Researchers to study whether mobile phones affect teenage brains
British researchers are launching the world's largest study to investigate whether using mobile phones and other wireless gadgets might affect children's brain development.
The Study of Cognition, Adolescents and Mobile Phones, or SCAMP, project will focus on cognitive functions such as memory and attention, which continue to develop into adolescence - just the age when teenagers start to own and use personal phones.
While there is no convincing evidence that radio waves from mobile phones affect health, to date most scientific research has focused on adults and the potential risk of brain cancers.
Because of that, scientists are uncertain as to whether children's developing brains may be more vulnerable than adults' brains partly because their nervous systems are still developing, and also because they are likely to have a higher cumulative exposure over their lifetimes.
"Scientific evidence available to date is reassuring and shows no association between exposure to radiofrequency waves from mobile phone use and brain cancer in adults in the short term - less than 10 years of use," said Paul Elliott, director of the Centre for Environment and Health at Imperial College London, who will co-lead the research.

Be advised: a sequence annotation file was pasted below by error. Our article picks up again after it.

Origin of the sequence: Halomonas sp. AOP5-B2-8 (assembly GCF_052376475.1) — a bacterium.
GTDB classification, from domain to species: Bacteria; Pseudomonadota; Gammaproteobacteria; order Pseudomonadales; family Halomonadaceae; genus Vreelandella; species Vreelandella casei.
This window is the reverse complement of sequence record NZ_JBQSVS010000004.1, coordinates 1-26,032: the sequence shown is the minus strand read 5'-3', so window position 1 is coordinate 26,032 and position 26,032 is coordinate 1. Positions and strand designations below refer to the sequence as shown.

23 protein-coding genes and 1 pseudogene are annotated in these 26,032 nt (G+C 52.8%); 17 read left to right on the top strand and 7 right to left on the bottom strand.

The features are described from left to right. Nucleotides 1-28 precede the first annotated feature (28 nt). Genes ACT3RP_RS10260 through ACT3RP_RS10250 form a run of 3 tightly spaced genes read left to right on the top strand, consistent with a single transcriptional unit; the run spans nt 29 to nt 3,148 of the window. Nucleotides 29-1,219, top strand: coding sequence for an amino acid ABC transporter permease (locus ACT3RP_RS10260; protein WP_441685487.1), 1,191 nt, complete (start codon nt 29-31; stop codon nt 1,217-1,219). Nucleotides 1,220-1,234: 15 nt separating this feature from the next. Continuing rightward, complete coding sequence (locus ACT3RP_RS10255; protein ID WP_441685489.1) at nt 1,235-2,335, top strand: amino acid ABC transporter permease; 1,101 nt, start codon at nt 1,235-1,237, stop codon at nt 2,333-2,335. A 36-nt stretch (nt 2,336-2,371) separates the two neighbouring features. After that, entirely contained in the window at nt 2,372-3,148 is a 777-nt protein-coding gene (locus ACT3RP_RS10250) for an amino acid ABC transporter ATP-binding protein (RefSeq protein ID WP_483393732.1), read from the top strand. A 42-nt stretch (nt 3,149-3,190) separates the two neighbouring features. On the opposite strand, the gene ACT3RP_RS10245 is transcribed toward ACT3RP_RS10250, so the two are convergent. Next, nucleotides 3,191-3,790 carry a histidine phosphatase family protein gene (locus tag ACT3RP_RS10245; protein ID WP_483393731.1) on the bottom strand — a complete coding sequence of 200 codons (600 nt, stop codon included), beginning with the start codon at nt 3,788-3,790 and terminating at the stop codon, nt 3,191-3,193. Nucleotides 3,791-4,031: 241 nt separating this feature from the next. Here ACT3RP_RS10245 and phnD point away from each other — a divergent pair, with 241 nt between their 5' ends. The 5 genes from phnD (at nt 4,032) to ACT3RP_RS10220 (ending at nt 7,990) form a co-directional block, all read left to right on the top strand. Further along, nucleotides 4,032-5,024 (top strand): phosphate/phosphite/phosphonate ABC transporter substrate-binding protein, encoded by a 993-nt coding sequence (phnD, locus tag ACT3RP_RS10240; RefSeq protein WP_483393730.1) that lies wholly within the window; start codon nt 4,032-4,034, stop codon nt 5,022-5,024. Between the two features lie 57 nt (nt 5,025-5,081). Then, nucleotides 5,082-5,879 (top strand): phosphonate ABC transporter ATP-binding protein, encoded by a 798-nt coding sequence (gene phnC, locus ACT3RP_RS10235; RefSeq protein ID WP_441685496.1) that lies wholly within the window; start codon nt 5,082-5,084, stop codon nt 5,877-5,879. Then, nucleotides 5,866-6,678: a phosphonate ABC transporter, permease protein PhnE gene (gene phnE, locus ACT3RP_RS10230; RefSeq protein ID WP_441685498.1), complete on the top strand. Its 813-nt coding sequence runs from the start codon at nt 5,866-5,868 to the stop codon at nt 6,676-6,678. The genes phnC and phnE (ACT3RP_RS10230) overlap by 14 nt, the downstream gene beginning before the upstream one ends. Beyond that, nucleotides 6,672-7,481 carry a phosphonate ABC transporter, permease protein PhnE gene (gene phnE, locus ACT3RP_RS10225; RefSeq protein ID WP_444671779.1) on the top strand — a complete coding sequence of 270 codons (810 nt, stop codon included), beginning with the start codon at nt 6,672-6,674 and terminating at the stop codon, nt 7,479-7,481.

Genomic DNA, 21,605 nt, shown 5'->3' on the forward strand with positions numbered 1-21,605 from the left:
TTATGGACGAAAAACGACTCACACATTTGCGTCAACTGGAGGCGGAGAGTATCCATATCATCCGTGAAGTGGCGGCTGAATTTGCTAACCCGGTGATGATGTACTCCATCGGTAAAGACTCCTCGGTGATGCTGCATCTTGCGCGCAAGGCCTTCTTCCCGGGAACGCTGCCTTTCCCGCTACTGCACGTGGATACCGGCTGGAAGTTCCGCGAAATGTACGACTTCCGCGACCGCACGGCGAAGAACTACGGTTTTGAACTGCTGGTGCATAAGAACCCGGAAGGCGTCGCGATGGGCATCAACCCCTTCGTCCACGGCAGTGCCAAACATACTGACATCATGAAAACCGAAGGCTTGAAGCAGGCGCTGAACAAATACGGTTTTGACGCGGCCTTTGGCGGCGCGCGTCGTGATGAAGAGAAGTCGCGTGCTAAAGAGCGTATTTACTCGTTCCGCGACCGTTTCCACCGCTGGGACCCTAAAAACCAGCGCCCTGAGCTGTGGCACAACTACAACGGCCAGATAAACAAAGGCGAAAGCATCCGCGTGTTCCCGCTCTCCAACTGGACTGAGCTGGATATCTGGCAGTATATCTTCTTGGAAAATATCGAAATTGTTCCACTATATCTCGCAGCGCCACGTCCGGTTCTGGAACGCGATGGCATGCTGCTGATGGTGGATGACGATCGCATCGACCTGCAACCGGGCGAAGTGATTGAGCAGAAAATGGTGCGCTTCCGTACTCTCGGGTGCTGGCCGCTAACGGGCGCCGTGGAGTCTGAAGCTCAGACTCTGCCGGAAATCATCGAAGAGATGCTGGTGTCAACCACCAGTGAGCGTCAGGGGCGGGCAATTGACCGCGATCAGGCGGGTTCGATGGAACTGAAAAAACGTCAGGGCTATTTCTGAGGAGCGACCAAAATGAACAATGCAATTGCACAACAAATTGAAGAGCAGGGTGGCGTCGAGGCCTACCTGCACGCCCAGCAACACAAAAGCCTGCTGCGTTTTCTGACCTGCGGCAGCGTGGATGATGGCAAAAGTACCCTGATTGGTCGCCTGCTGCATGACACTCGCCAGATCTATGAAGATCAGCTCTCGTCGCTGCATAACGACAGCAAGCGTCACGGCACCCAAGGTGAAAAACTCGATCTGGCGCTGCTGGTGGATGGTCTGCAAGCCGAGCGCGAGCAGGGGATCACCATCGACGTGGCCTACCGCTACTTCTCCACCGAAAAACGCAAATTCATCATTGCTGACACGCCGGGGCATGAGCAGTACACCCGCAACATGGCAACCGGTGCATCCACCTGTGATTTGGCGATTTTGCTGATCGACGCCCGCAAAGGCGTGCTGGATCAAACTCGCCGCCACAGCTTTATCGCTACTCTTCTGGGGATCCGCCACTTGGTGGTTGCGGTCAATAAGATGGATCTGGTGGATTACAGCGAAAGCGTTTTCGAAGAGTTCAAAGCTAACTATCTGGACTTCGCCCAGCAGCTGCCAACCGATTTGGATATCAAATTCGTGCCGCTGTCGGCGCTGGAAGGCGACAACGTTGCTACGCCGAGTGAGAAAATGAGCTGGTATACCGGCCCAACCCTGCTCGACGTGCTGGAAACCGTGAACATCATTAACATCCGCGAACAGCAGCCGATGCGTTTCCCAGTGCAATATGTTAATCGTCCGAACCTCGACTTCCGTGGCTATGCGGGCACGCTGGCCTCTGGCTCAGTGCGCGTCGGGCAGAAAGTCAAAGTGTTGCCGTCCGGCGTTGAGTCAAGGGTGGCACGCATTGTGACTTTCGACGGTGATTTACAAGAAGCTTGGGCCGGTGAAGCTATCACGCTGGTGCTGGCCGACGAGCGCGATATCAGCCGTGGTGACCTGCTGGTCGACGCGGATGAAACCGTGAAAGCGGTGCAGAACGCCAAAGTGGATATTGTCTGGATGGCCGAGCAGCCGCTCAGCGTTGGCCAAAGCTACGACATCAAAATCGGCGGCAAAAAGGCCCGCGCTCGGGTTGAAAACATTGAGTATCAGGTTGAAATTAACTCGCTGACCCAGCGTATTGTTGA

"But evidence regarding long-term heavy use and children's use is limited and less clear."
Elliott and the study's principal investigator, Mireille Toledano, aim to recruit around 2,500 11- to 12-year-old school children and follow their cognitive development over two years while collecting data on how often, for what, and for how long they use mobile or smart phones and other wireless devices.
Parents and pupils will answer questions about the children's use of mobile devices and wireless technologies, well-being and lifestyle. Pupils will also undertake classroom-based computerised tests of the cognitive abilities behind functions like memory and attention.
The World Health Organisation says many studies have been performed over the past two decades to assess whether mobile phones pose a potential health risk, with no adverse health effects being established.